Right now, the U.S. Congress is making important decisions about funding for the Supplemental Nutrition Assistance Program (SNAP). Funding for SNAP is included in the Farm Bill, a comprehensive piece of federal legislation authorizing and regulating funding for most federal farm and food policies. Congress reauthorizes the Farm Bill every five years. Last week, the U.S. Senate and House Agriculture Committees passed their farm bills. The Senate bill goes to the Senate floor today, and the House bill will be debated later this summer.
Appleseed opposes the cuts to SNAP included in these bills. Cuts to SNAP are devastating to families struggling to put food on the table, including low-income families in Nebraska. According to the Food Research and Action Center, 13.8% of Nebraskans were food insecure in 2012. This population includes working families, children, senior citizens, and disabled individuals.
Both the Senate and House versions of the farm bill that passed out of committee contain massive, harmful cuts to the SNAP program. On May 14, the Senate Ag Committee passed its farm bill, S. 954, which contains a $4 billion cut to SNAP over 10 years. Then, on May 16, the House Ag Committee passed H.R. 1947, which includes $20.5 billion in cuts to SNAP over 10 years. Included in the cuts are the elimination of incentive payments to states that help improve service delivery and accuracy. Since 2003, Nebraska has received 11 incentive payments.
However, the biggest cut comes from eliminating the “categorical eligibility” (“cat-el”) state option, which allows states to provide food assistance to households whose gross incomes or assets are slightly above federal SNAP limits (130% of the Federal Poverty Level), but who have disposable incomes below the poverty line.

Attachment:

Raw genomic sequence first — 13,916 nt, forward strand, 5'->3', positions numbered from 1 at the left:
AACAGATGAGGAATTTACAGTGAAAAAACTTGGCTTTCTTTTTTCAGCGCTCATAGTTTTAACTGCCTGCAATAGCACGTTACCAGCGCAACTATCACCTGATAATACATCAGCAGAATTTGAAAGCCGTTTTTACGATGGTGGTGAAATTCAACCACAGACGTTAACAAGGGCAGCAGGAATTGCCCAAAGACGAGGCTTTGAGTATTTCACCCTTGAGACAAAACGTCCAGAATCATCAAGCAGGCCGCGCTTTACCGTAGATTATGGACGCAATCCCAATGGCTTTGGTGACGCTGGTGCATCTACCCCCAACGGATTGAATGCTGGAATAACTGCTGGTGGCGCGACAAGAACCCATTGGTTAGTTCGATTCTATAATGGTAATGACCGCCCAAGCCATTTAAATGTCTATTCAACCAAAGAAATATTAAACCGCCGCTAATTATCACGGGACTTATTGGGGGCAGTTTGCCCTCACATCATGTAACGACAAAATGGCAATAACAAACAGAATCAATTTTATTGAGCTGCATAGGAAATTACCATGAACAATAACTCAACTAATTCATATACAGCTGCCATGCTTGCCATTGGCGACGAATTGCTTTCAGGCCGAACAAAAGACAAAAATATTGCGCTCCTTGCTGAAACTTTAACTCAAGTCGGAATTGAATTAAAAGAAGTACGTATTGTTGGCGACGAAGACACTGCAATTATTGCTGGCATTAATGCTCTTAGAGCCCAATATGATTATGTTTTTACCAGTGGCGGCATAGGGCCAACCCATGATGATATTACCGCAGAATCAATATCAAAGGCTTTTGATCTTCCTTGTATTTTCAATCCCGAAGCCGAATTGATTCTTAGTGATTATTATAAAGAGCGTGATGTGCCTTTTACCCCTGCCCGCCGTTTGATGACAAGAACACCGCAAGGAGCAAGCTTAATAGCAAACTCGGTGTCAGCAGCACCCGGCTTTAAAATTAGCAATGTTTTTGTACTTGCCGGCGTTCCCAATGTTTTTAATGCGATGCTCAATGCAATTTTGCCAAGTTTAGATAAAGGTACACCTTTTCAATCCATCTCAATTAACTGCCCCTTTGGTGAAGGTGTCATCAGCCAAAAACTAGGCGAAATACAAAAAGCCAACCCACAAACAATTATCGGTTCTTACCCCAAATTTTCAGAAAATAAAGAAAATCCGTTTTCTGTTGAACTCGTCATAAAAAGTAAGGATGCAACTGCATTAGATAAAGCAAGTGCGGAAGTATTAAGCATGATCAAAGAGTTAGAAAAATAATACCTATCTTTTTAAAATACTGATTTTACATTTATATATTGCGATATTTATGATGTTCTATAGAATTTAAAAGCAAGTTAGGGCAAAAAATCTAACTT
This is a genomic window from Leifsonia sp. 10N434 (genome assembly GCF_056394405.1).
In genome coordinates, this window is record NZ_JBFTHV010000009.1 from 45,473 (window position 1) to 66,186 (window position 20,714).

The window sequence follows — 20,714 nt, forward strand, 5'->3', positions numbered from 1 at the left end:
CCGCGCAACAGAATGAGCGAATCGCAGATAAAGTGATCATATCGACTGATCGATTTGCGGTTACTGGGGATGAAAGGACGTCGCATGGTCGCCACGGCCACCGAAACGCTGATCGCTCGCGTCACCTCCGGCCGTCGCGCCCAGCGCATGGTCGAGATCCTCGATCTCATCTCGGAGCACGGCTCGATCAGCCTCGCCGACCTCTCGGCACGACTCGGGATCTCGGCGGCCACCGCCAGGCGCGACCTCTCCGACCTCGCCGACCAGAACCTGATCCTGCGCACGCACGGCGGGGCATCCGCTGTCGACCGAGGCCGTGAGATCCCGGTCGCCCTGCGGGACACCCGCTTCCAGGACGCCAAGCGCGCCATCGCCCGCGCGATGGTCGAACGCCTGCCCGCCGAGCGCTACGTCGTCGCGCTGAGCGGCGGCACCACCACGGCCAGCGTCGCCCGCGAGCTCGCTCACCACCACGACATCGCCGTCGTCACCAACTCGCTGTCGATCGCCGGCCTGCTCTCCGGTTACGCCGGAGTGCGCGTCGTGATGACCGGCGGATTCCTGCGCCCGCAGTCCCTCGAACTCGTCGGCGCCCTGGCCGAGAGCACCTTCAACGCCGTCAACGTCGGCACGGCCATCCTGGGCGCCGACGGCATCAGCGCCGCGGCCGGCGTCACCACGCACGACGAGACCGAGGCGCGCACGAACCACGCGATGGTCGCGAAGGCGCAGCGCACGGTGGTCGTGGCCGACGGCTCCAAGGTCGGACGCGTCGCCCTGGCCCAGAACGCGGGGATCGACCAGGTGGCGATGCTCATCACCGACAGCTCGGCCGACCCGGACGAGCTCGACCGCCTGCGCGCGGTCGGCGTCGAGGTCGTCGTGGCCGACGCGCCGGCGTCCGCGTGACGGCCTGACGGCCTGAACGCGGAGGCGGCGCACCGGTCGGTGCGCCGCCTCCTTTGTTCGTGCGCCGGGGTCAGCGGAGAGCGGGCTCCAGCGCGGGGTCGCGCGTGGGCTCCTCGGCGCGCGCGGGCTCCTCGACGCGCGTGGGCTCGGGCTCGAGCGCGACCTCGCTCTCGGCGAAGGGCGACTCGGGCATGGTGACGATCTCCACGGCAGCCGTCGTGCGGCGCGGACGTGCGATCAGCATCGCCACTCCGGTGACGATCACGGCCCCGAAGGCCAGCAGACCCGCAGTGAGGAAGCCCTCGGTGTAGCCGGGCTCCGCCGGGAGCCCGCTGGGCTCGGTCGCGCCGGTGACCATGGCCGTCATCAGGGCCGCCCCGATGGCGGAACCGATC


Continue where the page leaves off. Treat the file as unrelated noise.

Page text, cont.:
More than 40 states, including Nebraska, have taken up this option, although Nebraska has not increased the gross income limit above 130% FPL. The House bill cuts would eliminate food assistance to nearly 2 million Americans, with working families with children and senior citizens being hit the hardest. Additionally, several hundred thousand low-income children would lose access to free school meals.
In addition to any of these proposed cuts that could make it into the final Farm Bill, all SNAP recipients are scheduled to face a reduction in benefits this fall when the temporary boost in SNAP benefits as part of 2009’s American Reinvestment and Recovery Act (ARRA) expires.
SNAP is important beyond alleviating hunger. It aids in improving nutrition and health, especially among children, by increasing access to healthy and nutritious foods including fruit and produce. Also, SNAP funds go directly into local economies, fueling businesses. Every SNAP dollar generates an estimated $1.70 in local economic activity. All in all, SNAP provides many Nebraskans with crucial support in meeting basic needs.